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pp. 111-116

Bounding into the Mansfield Community Center on a bright sunny Saturday, my loaded gym bag banging into my leg, I ran into David, a physics professor, retired for a decade. He seems softer, more subdued in recent weeks, since Carolanne, his wife, died of cancer at age fifty-nine in mid-July. We exchanged the usual “Hello.” “Nice...

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11. Women’s Yoga: A Multigenre Meditation on Language and the Body

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pp. 117-122

On a good day, the yoga studio is a thoughtless place, a space where thought falls away, leaving a mindless body—a relief, a surprise, a miracle, really. Yoga practitioners cultivate this miraculous mindlessness in the bubble of the yoga studio—a space that acts as a container in which to experience this mindless body. Ordinarily, as busy...

Part 3. On the Road, the Slopes, and the Lake

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pp. 123

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12. “Messing about in Boats: ”Rowing as l’Écriture Féminine

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pp. 125-133

In Kenneth Grahame’s Edwardian children’s novel The Wind in the Willows (1933 [1908]), the self-assured character Rat sings the praises of sculling to his riverbank friend Mole: “Believe me, my young friend, there is nothing—absolutely nothing—half so much worth doing as simply messing about in boats” (8, emphasis...

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13. Women Who Ski With Dogs

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pp. 135-143

It’s 2 a.m. on a Friday morning in February and so cold that as my car creeps down the driveway, the tires are loud on the packed snow, and the sound reminds me of Velcro being slowly torn apart. This is the end of a ten-hour drive, and the hum of the highway is still in my ears, groundspeed vibrations resonating in my back and...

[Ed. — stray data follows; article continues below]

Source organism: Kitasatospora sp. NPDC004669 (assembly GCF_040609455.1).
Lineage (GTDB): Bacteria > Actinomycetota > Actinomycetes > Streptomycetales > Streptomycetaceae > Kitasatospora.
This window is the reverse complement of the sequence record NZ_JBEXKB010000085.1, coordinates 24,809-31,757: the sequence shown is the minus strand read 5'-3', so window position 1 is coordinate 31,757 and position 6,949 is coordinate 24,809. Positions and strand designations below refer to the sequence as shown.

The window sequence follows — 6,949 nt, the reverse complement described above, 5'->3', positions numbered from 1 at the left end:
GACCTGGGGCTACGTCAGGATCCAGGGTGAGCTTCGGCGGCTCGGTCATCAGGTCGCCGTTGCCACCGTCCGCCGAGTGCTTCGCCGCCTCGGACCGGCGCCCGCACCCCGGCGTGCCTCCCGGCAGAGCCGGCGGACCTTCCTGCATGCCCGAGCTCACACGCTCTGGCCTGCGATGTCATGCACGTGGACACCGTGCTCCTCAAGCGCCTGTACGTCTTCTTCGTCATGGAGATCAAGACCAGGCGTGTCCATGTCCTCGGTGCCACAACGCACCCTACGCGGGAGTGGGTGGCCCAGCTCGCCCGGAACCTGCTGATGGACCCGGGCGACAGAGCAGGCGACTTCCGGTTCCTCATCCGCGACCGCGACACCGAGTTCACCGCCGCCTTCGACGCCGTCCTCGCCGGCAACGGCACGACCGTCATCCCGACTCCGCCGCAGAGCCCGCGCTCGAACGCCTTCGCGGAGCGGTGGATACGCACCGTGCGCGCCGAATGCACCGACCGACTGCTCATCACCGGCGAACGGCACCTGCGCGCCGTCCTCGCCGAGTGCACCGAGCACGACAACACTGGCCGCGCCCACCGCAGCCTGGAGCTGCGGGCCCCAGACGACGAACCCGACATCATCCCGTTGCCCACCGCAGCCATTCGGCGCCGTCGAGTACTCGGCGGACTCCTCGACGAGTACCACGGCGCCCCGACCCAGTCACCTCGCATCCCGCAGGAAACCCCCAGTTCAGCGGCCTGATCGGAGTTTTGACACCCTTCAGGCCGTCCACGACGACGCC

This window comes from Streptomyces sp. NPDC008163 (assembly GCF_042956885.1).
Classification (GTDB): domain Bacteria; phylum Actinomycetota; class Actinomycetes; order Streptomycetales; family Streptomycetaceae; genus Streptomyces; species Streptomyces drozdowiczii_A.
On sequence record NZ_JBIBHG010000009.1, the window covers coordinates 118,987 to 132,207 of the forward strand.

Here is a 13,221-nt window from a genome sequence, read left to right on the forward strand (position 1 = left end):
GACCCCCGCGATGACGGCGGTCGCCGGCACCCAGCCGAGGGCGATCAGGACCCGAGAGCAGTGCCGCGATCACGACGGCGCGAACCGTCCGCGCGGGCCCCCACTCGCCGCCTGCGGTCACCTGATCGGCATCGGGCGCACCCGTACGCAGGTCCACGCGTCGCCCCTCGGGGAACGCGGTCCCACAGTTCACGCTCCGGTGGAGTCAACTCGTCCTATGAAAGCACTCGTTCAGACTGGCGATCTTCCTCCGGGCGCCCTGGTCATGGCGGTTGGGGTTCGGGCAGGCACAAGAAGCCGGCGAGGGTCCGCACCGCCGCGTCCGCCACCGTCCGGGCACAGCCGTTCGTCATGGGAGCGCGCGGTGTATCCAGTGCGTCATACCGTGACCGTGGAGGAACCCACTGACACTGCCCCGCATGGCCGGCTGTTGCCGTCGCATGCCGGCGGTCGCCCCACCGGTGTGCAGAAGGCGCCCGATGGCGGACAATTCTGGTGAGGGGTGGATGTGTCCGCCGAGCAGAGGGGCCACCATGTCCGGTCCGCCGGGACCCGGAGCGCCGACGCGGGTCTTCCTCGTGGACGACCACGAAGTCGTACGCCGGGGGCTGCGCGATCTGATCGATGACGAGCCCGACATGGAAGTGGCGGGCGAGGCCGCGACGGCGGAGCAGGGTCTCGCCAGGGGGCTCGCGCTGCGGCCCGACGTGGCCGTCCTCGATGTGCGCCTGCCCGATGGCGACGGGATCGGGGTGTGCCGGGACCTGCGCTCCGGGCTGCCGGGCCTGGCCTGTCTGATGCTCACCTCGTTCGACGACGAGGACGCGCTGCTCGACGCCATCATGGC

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14. If These Roads Could Talk: Life as a Woman on the Run

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pp. 145-149

I have been an athlete my entire life, aka a jock. Of course people love to call girls who are in sports “tomboys” or “female athletes,” thus negating females the right to own their own fit body. Therefore, I think of myself as someone who loves to be physically active and stay fit: I am a runner. I must also confess that I love to eat, therefore I must...

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15. Walking Is an Exercise in Friendship

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pp. 151-154

The group’s founder and historian is Diane MacLean, a former math teacher. She has been walking for more than twenty years, most of them with Poeny Liem, who lives a few houses away. The third member of the original trio is Melanie Sienkiewicz, who joined Diane and Poeny after she saw them walking on her street on the next hill...

16. Marathon

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pp. 155-156


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pp. 157-159


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pp. 161-164

E-ISBN-13: 9781438429458
E-ISBN-10: 1438429452
Print-ISBN-13: 9781438429434
Print-ISBN-10: 1438429436

Page Count: 174
Illustrations: 6 b/w photographs
Publication Year: 2010

Edition: 1